Judicial activism involves the efforts of public officials. Arthur Schlesinger, Jr. - American historian, public intellectual, social critic - introduced the term "judicial activism" in a January 1946 Fortune magazine article titled "The Supreme Court: 1947". Activists can be public watchdogs and whistle blowers, attempting to understand all the actions of every form of government that acts in the name of the people and hold it accountable to oversight and transparency. Activism involves an engaged citizenry. Environmental activism takes quite a few forms: the protection of nature or the natural environment driven by a utilitarian conservation ethic or a nature oriented preservationist ethic the protection of the human environment (by pollution prevention or the protection of cultural heritage or quality of life the conservation of depletable natural resources the protection of the function of critical earth system elements or processes such as the climate; the power of Internet activism came into a global lens with the Arab Spring protests starting in late 2010.
People living in the Middle East and North African countries that were experiencing revolutions used social networking to communicate information about protests, including videos recorded on smart phones
Cuba the Republic of Cuba, is a country comprising the island of Cuba as well as Isla de la Juventud and several minor archipelagos. Cuba is located in the northern Caribbean where the Caribbean Sea, Gulf of Mexico and Atlantic Ocean meet, it is east of the Yucatán Peninsula, south of both the U. S. state of Florida and the Bahamas, west of Haiti and north of both Jamaica and the Cayman Islands. Havana is capital; the area of the Republic of Cuba is 110,860 square kilometres. The island of Cuba is the largest island in Cuba and in the Caribbean, with an area of 105,006 square kilometres, the second-most populous after Hispaniola, with over 11 million inhabitants; the territory, now Cuba was inhabited by the Ciboney Taíno people from the 4th millennium BC until Spanish colonisation in the 15th century. From the 15th century, it was a colony of Spain until the Spanish–American War of 1898, when Cuba was occupied by the United States and gained nominal independence as a de facto United States protectorate in 1902.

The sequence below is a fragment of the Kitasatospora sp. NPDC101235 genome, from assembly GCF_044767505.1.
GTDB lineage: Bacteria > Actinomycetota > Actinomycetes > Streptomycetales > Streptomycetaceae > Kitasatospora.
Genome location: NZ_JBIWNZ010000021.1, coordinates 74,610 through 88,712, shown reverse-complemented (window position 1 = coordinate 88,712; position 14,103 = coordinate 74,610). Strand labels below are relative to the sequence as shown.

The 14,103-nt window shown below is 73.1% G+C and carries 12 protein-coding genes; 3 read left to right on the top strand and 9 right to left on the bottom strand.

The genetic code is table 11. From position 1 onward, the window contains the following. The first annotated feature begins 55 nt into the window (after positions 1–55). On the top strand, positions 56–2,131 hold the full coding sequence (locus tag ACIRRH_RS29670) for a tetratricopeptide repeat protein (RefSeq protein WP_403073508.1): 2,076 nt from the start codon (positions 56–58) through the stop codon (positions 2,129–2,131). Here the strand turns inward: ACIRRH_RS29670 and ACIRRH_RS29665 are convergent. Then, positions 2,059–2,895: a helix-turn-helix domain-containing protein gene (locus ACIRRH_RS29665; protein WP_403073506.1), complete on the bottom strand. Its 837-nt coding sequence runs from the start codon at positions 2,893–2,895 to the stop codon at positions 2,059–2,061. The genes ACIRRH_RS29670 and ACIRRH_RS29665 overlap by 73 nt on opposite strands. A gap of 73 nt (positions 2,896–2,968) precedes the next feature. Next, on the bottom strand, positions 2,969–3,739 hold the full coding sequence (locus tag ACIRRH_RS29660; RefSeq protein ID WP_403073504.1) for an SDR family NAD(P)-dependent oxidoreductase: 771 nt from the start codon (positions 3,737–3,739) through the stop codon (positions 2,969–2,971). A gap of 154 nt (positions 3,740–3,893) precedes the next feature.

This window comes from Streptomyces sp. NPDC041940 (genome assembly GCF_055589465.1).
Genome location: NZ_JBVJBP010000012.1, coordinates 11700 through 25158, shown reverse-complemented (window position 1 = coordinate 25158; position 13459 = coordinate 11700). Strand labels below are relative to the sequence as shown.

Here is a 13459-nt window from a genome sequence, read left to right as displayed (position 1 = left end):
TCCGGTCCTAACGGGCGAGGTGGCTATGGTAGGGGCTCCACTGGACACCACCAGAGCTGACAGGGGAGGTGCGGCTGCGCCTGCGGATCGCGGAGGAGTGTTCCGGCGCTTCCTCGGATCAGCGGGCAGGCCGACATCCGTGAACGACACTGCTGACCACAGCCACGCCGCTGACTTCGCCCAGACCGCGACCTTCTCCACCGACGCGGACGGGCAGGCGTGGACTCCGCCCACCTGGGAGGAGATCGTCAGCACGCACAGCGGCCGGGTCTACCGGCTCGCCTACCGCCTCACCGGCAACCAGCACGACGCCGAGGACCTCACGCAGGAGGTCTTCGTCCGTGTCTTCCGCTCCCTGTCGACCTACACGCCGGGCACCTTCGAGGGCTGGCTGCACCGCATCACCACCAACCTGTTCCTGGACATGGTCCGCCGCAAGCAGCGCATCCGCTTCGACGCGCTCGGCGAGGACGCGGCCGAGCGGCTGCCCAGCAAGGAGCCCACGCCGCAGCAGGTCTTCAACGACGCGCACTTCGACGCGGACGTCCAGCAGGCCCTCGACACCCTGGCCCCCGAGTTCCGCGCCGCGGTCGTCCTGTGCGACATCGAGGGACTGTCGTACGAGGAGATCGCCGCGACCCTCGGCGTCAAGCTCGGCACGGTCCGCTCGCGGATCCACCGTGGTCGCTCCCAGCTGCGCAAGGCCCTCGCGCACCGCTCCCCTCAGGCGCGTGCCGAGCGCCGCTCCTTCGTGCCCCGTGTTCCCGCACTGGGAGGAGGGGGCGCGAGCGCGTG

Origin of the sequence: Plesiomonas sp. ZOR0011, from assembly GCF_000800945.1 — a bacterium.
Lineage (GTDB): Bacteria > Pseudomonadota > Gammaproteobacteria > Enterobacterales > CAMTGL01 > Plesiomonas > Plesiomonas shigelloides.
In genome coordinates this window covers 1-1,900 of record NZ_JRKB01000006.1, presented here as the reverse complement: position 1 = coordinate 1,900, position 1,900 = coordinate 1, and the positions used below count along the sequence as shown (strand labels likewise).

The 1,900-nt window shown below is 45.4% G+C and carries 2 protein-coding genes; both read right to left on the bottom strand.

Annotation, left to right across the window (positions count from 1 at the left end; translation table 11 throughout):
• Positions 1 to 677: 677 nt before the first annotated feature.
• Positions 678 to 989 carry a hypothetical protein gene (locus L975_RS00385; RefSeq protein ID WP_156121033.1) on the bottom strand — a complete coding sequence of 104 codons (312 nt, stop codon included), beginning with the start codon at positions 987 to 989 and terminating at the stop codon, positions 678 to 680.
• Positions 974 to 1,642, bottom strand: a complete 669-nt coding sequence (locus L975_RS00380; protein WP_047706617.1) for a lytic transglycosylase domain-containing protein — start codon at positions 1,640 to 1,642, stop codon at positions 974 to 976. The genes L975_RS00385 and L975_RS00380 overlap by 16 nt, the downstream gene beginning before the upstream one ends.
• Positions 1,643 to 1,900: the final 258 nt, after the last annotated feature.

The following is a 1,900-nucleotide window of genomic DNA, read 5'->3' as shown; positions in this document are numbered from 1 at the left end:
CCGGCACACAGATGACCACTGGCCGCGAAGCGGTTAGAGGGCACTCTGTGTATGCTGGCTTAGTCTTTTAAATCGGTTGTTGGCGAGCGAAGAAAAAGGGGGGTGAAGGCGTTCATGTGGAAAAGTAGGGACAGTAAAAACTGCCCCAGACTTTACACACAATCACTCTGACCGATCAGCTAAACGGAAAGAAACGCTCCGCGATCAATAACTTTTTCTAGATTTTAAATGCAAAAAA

As a fragile republic, in 1940 Cuba attempted to strengthen its democratic system, but mounting political radicalization and social strife culminated in a coup and subsequent dictatorship under Fulgencio Batista in 1952. Open corruption and oppression under Batista's rule led to his ousting in January 1959 by the 26th of July Movement, which afterwards established communist rule under the leadership of Fidel Castro. Since 1965, the state has been governed by the Communist Party of Cuba; the country was a point of contention during the Cold War between the Soviet Union and the United States, a nuclear war nearly broke out during the Cuban Missile Crisis of 1962. Cuba is one of few Marxist–Leninist socialist states, where the role of the vanguard Communist Party is enshrined in the Constitution. Independent observers have accused the Cuban government of numerous human rights abuses, including arbitrary imprisonment. Culturally, Cuba is considered part of Latin America, it is a multiethnic country whose people and customs derive from diverse origins, including the aboriginal Taíno and Ciboney peoples, the long period of Spanish colonialism, the introduction of African slaves and a close relationship with the Soviet Union in the Cold War.
Cuba is a sovereign state and a founding member of the United Nations, the G77, the Non-Aligned Movement, the African and Pacific Group of States, ALBA and Organization of American States. The country is a middle power in world affairs, it has one of the world's only planned economies, its economy is dominated by the exports of sugar, tobacco and skilled labor. According to the Human Development Index, Cuba has high human development and is ranked the eighth highest in North America, though 67th in the world, it ranks in some metrics of national performance, including health care and education. It is the only country in the world to meet the conditions of sustainable development put forth by the WWF. Historians believe the name Cuba comes from the Taíno language, however "its exact derivation unknown"; the exact meaning of the name is unclear but it may be translated either as'where fertile land is abundant', or'great place'. Fringe theory writers who believe that Christopher Columbus was Portuguese state that Cuba was named by Columbus for the town of Cuba in the district of Beja in Portugal.